Remote Delivery Options: Finding the Perfect Match

Physical delivery channel options give credit unions the ability to better serve their membership. What questions should you ask in order to find the solution that works best for you?

The Changing Face of Membership

The landscape has changed for credit unions. Members are not always located in your own back yard. Many members do not have easy access to one of your branches. Additionally, many credit unions are faced with geographically expansive membership bases or individuals who maintain membership after moving. This can be especially true for credit unions with nationwide or even worldwide SEGs such as the military or a large company. As the membership landscape changes, credit unions must adapt their offerings so all their members still can access the products, and be met with the service, they have come to expect.

Traditional brick and mortar branches can be costly to build and manage, so it may not be financially viable to build an entire branch to serve a small number of members. There are physical remote delivery options available that credit unions should be considering when looking to remedy this problem.

Responding to the Change

According to the 2007 Callahan & Associates Technology Survey, approximately 60% of respondents indicated they would be implementing some form of physical technology-based delivery channels during 2007. These included full-service ATMs, kiosks and Remote Teller Systems. 53% of respondents are looking to add full-service ATMs in 2007, with kiosks and Remote Teller Systems coming in at 15% and 10% respectively. Although these number show a slight slowdown from the figures reported in 2006, these number still show strong interest in physical delivery channel solutions for credit unions. Since no one option works best in all situations. Credit unions need to consider their own business models, as well as the needs and make-up of their membership base in order to select the option that is best for the credit union and its members.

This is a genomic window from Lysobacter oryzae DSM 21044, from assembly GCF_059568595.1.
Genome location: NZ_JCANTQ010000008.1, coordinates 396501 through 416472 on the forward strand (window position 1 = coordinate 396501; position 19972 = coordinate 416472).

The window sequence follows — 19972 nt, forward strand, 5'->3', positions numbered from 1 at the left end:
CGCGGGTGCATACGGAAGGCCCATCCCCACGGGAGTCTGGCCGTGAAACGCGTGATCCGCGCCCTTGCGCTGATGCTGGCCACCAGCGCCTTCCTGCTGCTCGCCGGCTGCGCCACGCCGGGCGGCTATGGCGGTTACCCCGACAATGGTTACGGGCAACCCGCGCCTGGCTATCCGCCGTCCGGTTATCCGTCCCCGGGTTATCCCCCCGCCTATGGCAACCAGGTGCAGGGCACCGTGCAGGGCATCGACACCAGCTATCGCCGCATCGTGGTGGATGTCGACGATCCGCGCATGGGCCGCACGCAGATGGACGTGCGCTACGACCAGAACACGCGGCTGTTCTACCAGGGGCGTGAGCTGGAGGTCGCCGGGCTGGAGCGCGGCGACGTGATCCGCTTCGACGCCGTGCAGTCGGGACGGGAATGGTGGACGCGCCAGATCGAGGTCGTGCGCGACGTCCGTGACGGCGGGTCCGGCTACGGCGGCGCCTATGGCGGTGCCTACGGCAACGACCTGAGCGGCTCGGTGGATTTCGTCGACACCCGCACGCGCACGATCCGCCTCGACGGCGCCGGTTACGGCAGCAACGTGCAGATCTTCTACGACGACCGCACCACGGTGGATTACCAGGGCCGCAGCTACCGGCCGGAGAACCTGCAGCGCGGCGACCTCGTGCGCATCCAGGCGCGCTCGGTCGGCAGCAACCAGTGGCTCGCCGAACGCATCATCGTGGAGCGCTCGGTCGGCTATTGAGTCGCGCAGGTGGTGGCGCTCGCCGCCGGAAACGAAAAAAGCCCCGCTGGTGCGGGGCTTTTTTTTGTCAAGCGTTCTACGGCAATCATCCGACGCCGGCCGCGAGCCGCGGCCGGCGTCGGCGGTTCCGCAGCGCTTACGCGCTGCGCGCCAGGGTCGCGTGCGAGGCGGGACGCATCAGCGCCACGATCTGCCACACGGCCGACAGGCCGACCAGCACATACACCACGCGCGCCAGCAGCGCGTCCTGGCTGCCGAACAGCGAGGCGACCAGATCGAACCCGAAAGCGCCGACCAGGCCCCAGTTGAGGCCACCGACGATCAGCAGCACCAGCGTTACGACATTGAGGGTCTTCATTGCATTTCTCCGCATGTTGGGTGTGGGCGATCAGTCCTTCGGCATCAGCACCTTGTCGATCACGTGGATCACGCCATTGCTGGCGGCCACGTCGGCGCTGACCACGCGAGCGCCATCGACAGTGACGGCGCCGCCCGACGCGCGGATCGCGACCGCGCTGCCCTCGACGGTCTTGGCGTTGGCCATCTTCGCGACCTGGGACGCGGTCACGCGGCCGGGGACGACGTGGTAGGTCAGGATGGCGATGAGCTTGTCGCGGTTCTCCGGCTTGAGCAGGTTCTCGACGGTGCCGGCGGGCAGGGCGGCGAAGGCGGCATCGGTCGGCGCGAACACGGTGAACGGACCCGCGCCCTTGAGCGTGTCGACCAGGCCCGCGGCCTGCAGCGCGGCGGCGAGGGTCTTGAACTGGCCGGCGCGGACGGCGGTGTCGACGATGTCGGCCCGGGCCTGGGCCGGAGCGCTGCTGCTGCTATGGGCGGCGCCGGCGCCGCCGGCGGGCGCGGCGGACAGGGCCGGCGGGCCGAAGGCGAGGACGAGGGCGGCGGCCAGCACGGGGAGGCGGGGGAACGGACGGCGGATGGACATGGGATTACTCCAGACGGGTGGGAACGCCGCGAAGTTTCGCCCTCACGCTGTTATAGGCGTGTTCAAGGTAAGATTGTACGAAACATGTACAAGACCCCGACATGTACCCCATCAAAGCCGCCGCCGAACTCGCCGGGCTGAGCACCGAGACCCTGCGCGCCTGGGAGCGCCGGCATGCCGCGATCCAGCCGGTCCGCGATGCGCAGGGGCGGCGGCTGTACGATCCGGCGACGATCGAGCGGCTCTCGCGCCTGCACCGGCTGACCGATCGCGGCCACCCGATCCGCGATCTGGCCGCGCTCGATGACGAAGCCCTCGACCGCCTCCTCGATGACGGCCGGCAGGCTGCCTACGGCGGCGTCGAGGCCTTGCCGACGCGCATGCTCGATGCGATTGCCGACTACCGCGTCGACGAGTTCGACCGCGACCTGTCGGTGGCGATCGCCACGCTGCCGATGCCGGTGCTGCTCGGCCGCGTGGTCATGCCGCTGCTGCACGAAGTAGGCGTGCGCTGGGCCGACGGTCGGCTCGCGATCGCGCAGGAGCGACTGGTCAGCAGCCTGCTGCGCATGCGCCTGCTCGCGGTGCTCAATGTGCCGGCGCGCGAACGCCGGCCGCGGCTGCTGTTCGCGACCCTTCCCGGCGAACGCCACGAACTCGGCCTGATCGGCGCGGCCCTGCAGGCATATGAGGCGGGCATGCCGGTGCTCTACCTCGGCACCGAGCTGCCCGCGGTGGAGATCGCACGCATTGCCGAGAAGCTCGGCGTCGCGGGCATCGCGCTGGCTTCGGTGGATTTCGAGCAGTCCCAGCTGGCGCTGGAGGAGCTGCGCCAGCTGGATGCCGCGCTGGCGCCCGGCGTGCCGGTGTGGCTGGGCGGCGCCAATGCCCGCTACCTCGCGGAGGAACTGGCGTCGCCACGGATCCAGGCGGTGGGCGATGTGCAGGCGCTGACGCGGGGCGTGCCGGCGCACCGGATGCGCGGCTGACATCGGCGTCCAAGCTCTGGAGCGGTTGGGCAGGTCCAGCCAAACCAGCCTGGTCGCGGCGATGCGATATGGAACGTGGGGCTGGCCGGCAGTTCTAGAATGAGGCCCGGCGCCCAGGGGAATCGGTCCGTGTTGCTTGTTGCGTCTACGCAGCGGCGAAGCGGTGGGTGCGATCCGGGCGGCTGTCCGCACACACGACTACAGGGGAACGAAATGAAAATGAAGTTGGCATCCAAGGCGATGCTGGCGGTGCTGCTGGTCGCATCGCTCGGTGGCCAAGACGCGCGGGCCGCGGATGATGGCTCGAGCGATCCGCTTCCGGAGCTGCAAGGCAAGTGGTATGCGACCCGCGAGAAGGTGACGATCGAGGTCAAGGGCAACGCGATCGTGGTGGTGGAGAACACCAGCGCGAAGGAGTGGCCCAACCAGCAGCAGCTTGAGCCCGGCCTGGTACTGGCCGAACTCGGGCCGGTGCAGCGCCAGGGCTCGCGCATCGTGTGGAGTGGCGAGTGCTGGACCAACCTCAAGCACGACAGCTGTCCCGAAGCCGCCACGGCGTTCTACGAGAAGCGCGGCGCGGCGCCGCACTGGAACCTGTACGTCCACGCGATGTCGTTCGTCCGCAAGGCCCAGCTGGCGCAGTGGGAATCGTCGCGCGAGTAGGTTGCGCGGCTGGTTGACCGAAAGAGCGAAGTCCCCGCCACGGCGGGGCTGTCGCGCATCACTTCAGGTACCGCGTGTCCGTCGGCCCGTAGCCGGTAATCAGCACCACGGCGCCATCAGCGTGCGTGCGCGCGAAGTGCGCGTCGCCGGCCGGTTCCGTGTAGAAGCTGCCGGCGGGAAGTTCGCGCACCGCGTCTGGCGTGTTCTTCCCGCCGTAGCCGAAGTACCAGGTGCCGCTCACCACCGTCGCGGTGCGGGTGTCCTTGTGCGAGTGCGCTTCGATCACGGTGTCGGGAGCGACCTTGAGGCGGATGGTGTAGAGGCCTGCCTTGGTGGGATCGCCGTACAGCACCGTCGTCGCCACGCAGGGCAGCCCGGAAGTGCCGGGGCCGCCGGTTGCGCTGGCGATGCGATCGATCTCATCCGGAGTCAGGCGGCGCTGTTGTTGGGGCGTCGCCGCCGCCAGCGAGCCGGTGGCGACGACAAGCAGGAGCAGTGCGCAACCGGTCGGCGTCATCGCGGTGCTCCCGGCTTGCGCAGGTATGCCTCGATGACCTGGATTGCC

When looking to implement these options there are a few key questions that credit unions should be asking themselves:

Membership demographic:

  • Where are your members located?
  • Which solution fits best into that location distribution?
  • What is your member familiarity and comfort level with using and adapting to new technology?

Financial Performance:

  • How are you looking to measure success?
  • Are you looking for the solution with the lowest cost?
  • Which solutions are the quickest to implement?
  • What ROI are you hoping to achieve and in what timeframe?
  • Which solution will have the greatest impact on a particular productivity measure?

Credit unions that can determine what they hope to gain from these solutions can be lead to the solution that will benefit them the most in the ways they are looking to benefit.

Finding the Perfect Solution

As credit unions continue to look for ways to better serve their current membership and bring in organic growth, technology can play a major role. They key in implementing this knowledge is ensuring that technology is not simply implemented for technology's sake. Rather, that it is implemented with tangible benefits for members and the credit union. This means that credit unions need to ensure that they are asking the right questions about their members and their organization that will allow them to select the delivery channel that is going to be the best fit.

To hear credit unions that have already implemented these delivery channel options discuss what factors they evaluated when making their decision, what questions they had to ask, how the implemented their solution, and what they learned from the process, join us Wednesday January 23 rd for our webinar “ Matching Technology with Member Service Strategies: ATMs, Kiosks, and Remote Teller Systems .”